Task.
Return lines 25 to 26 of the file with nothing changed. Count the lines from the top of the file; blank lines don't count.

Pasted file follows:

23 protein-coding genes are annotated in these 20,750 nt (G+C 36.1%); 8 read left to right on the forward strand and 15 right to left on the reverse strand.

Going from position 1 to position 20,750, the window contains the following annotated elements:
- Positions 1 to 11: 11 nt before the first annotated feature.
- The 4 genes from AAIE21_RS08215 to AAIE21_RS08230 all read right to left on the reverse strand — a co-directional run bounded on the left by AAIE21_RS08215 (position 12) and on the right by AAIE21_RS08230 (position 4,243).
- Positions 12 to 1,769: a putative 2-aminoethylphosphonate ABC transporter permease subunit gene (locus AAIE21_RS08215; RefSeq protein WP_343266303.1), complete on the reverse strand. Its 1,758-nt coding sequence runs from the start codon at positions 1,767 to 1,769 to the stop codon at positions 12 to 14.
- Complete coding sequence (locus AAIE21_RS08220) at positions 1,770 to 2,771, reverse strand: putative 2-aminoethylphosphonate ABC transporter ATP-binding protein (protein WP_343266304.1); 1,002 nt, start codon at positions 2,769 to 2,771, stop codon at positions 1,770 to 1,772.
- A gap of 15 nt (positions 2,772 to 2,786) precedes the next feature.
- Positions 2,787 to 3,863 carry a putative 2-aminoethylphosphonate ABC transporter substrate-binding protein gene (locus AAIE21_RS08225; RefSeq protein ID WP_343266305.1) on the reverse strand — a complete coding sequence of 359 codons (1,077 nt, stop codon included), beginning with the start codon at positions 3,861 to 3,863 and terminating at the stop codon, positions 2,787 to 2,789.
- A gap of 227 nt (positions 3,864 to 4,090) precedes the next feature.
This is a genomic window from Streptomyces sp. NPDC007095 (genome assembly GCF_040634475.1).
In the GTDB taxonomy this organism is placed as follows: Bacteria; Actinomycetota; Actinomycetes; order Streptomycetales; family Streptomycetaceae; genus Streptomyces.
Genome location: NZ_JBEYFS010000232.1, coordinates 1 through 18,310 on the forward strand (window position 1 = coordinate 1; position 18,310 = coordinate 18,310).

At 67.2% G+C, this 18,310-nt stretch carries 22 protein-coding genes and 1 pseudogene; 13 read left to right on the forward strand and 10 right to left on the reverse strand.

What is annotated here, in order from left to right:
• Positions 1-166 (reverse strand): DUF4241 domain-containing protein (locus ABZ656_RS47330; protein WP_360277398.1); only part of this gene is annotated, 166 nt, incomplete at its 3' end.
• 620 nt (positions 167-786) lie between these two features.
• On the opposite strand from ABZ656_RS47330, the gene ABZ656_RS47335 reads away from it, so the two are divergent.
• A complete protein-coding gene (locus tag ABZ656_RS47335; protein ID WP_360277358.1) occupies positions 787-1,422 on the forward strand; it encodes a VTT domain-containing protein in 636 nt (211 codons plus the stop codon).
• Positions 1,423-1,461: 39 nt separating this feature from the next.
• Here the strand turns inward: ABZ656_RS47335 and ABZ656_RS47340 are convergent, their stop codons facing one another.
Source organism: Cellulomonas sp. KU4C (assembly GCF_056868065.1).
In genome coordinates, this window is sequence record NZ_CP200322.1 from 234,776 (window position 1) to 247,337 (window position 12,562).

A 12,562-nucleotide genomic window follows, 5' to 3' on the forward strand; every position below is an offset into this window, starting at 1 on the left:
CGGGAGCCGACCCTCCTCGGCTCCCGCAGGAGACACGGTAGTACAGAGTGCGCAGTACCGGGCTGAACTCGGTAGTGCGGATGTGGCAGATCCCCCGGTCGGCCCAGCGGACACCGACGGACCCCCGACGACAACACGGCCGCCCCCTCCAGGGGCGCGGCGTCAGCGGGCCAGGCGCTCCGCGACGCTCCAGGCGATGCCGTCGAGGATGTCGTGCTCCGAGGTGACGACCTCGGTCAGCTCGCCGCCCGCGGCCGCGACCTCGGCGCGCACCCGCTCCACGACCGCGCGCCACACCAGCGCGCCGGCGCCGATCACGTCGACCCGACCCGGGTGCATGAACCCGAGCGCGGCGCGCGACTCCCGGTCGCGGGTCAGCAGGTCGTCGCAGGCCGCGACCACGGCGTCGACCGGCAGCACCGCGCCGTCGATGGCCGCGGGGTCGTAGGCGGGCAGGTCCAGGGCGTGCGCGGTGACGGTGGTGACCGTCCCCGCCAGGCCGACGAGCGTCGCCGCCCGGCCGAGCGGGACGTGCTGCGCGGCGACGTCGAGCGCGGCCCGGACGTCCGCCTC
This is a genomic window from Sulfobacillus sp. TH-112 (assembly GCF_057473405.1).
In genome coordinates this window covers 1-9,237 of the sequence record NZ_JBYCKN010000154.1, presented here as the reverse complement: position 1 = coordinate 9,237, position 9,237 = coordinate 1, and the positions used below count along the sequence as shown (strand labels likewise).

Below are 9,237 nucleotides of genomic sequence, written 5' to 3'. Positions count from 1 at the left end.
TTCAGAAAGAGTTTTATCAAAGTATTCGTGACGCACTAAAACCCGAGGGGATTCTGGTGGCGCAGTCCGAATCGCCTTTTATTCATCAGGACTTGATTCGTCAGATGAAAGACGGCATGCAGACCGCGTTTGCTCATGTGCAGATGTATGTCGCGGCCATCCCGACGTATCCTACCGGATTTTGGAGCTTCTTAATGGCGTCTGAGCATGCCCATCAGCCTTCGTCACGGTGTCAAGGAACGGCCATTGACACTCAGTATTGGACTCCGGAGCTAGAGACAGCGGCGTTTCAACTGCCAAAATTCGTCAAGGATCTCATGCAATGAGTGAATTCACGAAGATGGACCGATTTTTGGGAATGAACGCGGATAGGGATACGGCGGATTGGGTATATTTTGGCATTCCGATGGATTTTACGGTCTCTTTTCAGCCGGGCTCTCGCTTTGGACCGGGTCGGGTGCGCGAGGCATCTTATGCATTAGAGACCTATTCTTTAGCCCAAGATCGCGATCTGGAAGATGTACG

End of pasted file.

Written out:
This is a genomic window from Sulfobacillus sp. TH-112 (assembly GCF_057473405.1).
In genome coordinates this window covers 1-9,237 of the sequence record NZ_JBYCKN010000154.1, presented here as the reverse complement: position 1 = coordinate 9,237, position 9,237 = coordinate 1, and the positions used below count along the sequence as shown (strand labels likewise).